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  5. "Celles-là sont petites."

"Celles-là sont petites."

Translation:Those are small.

April 9, 2013


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Why do you need the "la", ie what is wrong with "celles sont petites." ?


"-là" is a stress on the ones you show or relate to.

There is another one: "celles-ci".

"celles-ci" and "celles-là" correspond to "these" and "those", respectively, ie "these/ci" closer to you (time or space) and "those/là" further from you.


Can you just write celle without any of the endings and still be right?


No, you can't. In the various masculine, feminine, singular and plural:

-celui-ci/là est petit

-celle-ci/là est petite

-ceux-ci/là sont petits

-celles-ci/là sont petites

You can use celui, celle... in another type of construction:

-je veux celui / celle qui a des boutons noirs

-je veux ceux / celles qui ont des boutons noirs


If any of you have not got a celui→celles-là 'chart' like the above by Sitesurf, I really encourage you to write it down. It saves time and angst and you start to just know it, in time.


What determines when -ci or -là is necessary though?? Does it have to do with être?


Do you mean "-ci" or "-la"? Like Sitesurf write, ". . . -ci" refers to here/these and while ". . . -la" refers to those/there. Does that help? Mark


Great! Thanks Sitesurf!


How can I tell the difference between "celles-là" and "cela" in the audio?


celles-là = [sɛl-lɑ]

cela = [səlɑ]

IPA for French


3 syllables from the male voice here- celulas, pretty difficult in the oral exercise.


celle-là will sound like SELL-LAH while cela sounds like [S(uh)LAH] or even [S'LAH]


Can I say "celas"?


no, ceci and cela are invariable.


"The ones there are small" should be accepted.


Celles-là = "those" or for some BrE speakers, "those ones", but not "the ones there". The "-là" is not translated as a separate word.


Why not "These are small"


these are small = celles-ci sont petites


So, if I got this right, celles-la mean those (ones there). What is the difference in using ce sont petits in this context? Or can it be cela? I thought I had this entire concept, but now I am confused


Ce means this or that. Ceci is a combo of [ce + ici] (this here) and cela a combo of [ce + là] (that there).

I forgot to answer your other question. There is not much difference in meaning with ce sont petits except it does not specify if you mean these or those. Also celles/ceux really mean these ones or those ones. I am not sure but I believe you can uses cela in place of ce in ce sont petits to mean those are small.

ETA: Ignore that last statement. See Sitesurf's comment below. I should have known better because I know cela means "that" so is singular.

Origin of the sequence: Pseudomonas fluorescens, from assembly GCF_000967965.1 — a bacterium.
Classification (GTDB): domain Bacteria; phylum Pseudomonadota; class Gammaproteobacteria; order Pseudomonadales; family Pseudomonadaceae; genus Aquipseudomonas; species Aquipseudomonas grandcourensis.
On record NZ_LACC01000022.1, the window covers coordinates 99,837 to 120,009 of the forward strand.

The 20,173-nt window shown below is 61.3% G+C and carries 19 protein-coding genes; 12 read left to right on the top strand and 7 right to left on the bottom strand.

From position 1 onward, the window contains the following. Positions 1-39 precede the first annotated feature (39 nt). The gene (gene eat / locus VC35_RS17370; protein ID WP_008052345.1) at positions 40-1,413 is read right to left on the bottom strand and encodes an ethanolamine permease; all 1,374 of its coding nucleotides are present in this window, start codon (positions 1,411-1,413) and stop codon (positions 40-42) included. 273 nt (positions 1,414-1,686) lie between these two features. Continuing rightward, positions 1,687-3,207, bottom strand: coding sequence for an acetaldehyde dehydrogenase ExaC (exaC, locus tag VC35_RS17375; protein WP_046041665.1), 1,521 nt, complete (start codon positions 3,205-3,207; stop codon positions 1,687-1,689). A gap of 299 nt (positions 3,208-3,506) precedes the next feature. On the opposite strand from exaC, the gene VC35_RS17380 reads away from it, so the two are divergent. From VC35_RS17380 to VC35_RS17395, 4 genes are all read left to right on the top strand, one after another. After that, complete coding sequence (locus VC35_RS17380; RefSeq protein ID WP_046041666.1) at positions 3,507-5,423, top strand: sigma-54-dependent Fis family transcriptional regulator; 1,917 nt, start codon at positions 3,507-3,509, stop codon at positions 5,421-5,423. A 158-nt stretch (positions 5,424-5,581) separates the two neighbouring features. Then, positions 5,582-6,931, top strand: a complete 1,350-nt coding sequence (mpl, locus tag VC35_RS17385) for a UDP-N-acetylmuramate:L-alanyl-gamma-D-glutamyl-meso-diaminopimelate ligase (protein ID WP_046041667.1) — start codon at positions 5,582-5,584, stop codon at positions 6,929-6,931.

In that case, what is the difference between using celles-la sont petites and cela sont petites?


"cela" exactly means "that thing", so you would not say "that thing are small".

"celles-là" (feminine) or "ceux-là" (masculine) mean "those (ones)".


Sorry, as u said, celles/ceux really mean these ones or those ones, why can't I simply use 'celles sont petites' here but have to use 'celles-la'?


Celle(s), celui, and ceux cannot stand alone. They have to:

  • have the suffix -ci or -là, which specifies if you mean something close by or farther from you;

  • be followed by a relative pronoun (que, qui, etc.) and a dependent clause:

"The apples are the ones that your mother bought" - Les pommes sont celles que votre mère a achetées

  • be followed by de:

le robot est celui de l'enfant (the robot is the child's)


Can you say "ces sont petites?"


No, you can't, because "ces" is an adjective, which means that it has to modify a noun: ces pommes sont petites or ces chiens sont petits


Ah! This is a lightbulb of epiphany! I now understand where I'd been confused. Thanks much, Sitesurf.


How come "these ones" is wrong?


It is because the "-là" makes it "those", not "these". Some BrE speakers say "those ones" instead of "those".


I thought that "celles" means the ones, and when you add "la" (There's supposed to be an accent) it makes it "those ones"


Celles means "these ones" or "those ones". Celles-là means "those ones", indeed, but in English, you can drop "ones" and just say "those" and it still means the same thing.

This has been explained a few times in the discussion--a fact you would have known if instead of rushing to post whenever you have a question, you read the discussion first. Please make it a habit to read first to avoid redundant questions.


'Those ones are small' given as wrong. Am I missing something?


Duo, whose English is American-based, thinks "ones" in "those ones" is redundant and that it should only be "those". I personally don't have a problem with your usage.

Here is what Grammar Girl says: https://www.quickanddirtytips.com/education/grammar/these-one

Here is another article on this: https://www.dailywritingtips.com/these-ones-vs-those-ones/

And here is an interesting argument for it: https://www.grammarphobia.com/blog/2014/08/these-ones.html


Those there marked wrong ... Pourquoi ?


Because that is not proper grammar. It falls in the same category as "all y'all". The word "those" already includes the nuance that the items are there not here. So it is redundant and wrong to add "there".

"Those are small" is the proper way to talk about things that are over there.


I suppose I should have figured out what was being said but I kept hearing something like celles le la (an extra syllable) instead of celles-la.


"Those are tiny", is it wrong?


"Tiny" is smaller than small and the usual translation is "minuscule(s)".

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